Getting started with Meshery, WSL2 and k3d

During KubeCon EU 2019, I had the chance to discover two new softwares that simply amazed me:

  1. Meshery, which is the multi-service mesh management plane.
  2. k3d, which is used to create a dockerized k3s server.

And, what really appealed to me about both of them is that everything from the installation to the usage was just simple! And cream on the top, both softwares are used with or inside containers, making each ideal for a create/try/delete workflow.

Environment Setup

Before we start having real fun with Meshery, I will quickly list the different components I used for this blog post and ensure I define what could be optional for your own setup:

  1. Meshery
  2. Docker
    • Docker is of course mandatory and as Meshery is based on a Compose file, which means that docker-compose is also mandatory.
  3. k3d
    • k3d or any k3s/K8s cluster that you might have already configured.
  4. WSL2
    • For the (few) ones who know me, my “OS base” is WSL2, which means that without much/any change, it should run fine for any Linux/MacOS setup.
  5. Grafana (optional)
    • Grafana is not mandatory however is strongly recommend. We will setup a dockerized instance, but feel free to plug Meshery with your existing instance.
Nothing is taken for granted

For the sake of making the blog post around Meshery, I won’t explain how to install each component and will focus only on getting k3d and Meshery working.

That said, I do not take anything for granted and as Scott Hanselman once taught me: there is no “just have to …” or “by simply doing …”.

If you face any issue with your setup (hopefully WSL2), just let me know on Twitter or on the Layer5 Slack channel.

Meshery Installation

For the following steps, I will use the Ubuntu 18.04 WSL2 distro:

  1. Start docker and confirm it's running:
     $ sudo service docker start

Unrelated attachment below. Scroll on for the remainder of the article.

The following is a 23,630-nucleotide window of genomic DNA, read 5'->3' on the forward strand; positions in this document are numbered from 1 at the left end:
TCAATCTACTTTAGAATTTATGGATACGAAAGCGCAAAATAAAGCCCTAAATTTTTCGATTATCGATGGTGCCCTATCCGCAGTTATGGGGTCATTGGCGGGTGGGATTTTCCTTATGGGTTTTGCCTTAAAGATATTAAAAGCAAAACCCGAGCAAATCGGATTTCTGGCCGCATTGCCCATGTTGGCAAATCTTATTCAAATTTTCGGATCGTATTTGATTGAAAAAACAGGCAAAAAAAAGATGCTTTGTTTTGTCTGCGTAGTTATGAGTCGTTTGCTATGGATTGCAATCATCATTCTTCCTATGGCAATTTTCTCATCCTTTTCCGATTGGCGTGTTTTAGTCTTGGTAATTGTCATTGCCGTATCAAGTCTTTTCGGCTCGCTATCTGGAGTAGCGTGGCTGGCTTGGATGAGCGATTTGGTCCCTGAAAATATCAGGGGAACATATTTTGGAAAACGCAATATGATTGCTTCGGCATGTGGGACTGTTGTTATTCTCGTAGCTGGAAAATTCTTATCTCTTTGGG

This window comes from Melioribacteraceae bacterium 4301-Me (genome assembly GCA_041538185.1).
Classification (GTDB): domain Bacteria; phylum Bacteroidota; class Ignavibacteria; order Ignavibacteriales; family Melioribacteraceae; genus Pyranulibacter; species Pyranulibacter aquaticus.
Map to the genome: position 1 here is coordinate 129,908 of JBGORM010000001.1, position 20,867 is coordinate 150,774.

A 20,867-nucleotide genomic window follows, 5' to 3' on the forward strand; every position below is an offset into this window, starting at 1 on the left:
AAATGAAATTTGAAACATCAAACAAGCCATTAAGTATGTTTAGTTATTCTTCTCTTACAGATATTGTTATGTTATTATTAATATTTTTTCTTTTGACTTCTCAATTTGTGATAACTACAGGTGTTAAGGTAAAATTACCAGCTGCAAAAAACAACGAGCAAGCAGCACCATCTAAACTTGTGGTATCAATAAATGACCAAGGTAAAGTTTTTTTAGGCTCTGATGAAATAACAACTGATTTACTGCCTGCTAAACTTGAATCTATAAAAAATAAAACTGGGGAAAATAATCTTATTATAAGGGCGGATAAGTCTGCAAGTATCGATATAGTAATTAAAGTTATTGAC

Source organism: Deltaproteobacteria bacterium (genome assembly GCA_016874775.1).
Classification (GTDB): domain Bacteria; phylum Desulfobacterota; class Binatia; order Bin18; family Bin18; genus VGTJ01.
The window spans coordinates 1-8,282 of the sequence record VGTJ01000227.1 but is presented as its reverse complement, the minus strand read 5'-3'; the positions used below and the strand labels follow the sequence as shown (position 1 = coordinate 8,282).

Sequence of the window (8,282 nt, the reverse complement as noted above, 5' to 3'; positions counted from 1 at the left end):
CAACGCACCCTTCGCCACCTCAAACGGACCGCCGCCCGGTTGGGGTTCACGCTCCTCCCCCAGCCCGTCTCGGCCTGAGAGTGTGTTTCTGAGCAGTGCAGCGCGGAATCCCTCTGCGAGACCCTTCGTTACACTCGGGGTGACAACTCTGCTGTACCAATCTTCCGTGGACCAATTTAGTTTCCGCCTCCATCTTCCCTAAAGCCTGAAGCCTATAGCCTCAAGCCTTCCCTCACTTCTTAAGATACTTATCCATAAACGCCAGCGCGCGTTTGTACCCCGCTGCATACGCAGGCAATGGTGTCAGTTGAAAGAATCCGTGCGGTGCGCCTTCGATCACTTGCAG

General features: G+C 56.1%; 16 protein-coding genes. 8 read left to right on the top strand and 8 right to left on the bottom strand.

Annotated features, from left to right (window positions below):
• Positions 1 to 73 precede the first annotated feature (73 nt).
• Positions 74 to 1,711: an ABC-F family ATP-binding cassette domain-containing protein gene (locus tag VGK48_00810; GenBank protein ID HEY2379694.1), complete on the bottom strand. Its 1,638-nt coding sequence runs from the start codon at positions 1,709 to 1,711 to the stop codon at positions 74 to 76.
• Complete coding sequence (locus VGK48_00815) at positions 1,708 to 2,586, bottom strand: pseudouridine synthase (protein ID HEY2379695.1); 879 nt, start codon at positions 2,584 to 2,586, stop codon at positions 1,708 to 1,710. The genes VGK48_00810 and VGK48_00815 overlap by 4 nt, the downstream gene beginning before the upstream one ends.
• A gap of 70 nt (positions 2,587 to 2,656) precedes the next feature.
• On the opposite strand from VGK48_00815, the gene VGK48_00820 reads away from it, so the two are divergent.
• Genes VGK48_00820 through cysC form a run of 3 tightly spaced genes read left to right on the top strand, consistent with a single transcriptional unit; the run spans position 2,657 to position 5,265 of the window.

$ docker version
  2. Using Docker, install Meshery on your local machine by running the following:
     $ curl -L | sh -
  3. Create a new k3d cluster with the WSL2 IP
     $ export mainIP=`hostname -I | awk '{ print $1 }'`
     $ k3d list
     $ k3d create --workers 3 --api-port ${mainIP}:6443
     $ export KUBECONFIG="$(k3d get-kubeconfig --name='k3s-default')"
     $ kubectl cluster-info

  4. Start Meshery on the newly created cluster
     $ mesheryctl system start
  5. Once Meshery is fully started, login in your preferred browser using the WSL2 IP instead of localhost
     $ export BROWSER=/mnt/c/Firefox/firefox.exe
     $ $BROWSER $mainIP:9081 &

[Optional] More analytics with Grafana

As stated above, Meshery can leverage the analytics provided by Grafana. For this blog post, as everything is built from scratch. Here is the setup for a new Grafana dockerized instance.

  1. Start a new Grafana on docker instance
                $ docker run \
                -d \
                -p 3000:3000 \
                --name=grafana \
                -e "GF_SERVER_ROOT_URL=http://$mainIP" \
                -e "GF_SECURITY_ADMIN_PASSWORD=MesheryInstance" \
  2. Access the new instance with the admin password that you set in the docker environment variable
                $ $BROWSER $mainIP:3000 &

An inside look

While everything should run fine, it’s always good to have a look at what has been deployed.

In this case, we are almost exclusively working with Docker and the “inside look” should look something like this:


As Lee Calcote put it, this is a lot of buzz words: Meshery > k3s (deployed via k3d) > Docker > WSL2 > Windows 10. And he’s totally right, still the “beauty” here, is that it “simply works”.

Since the begin of the Docker era, new tooling has appeard for simplifying complex workflows. Even Kubernetes (K8s) as a much lighter version with k3s by Rancher.

And of course, Meshery which integrates and simplifies the installation and benchmarking of different service meshes. Hope you had fun assembling all these pieces and stay tunned for the “Bonuses”, more fun to come!

> > > Nunix out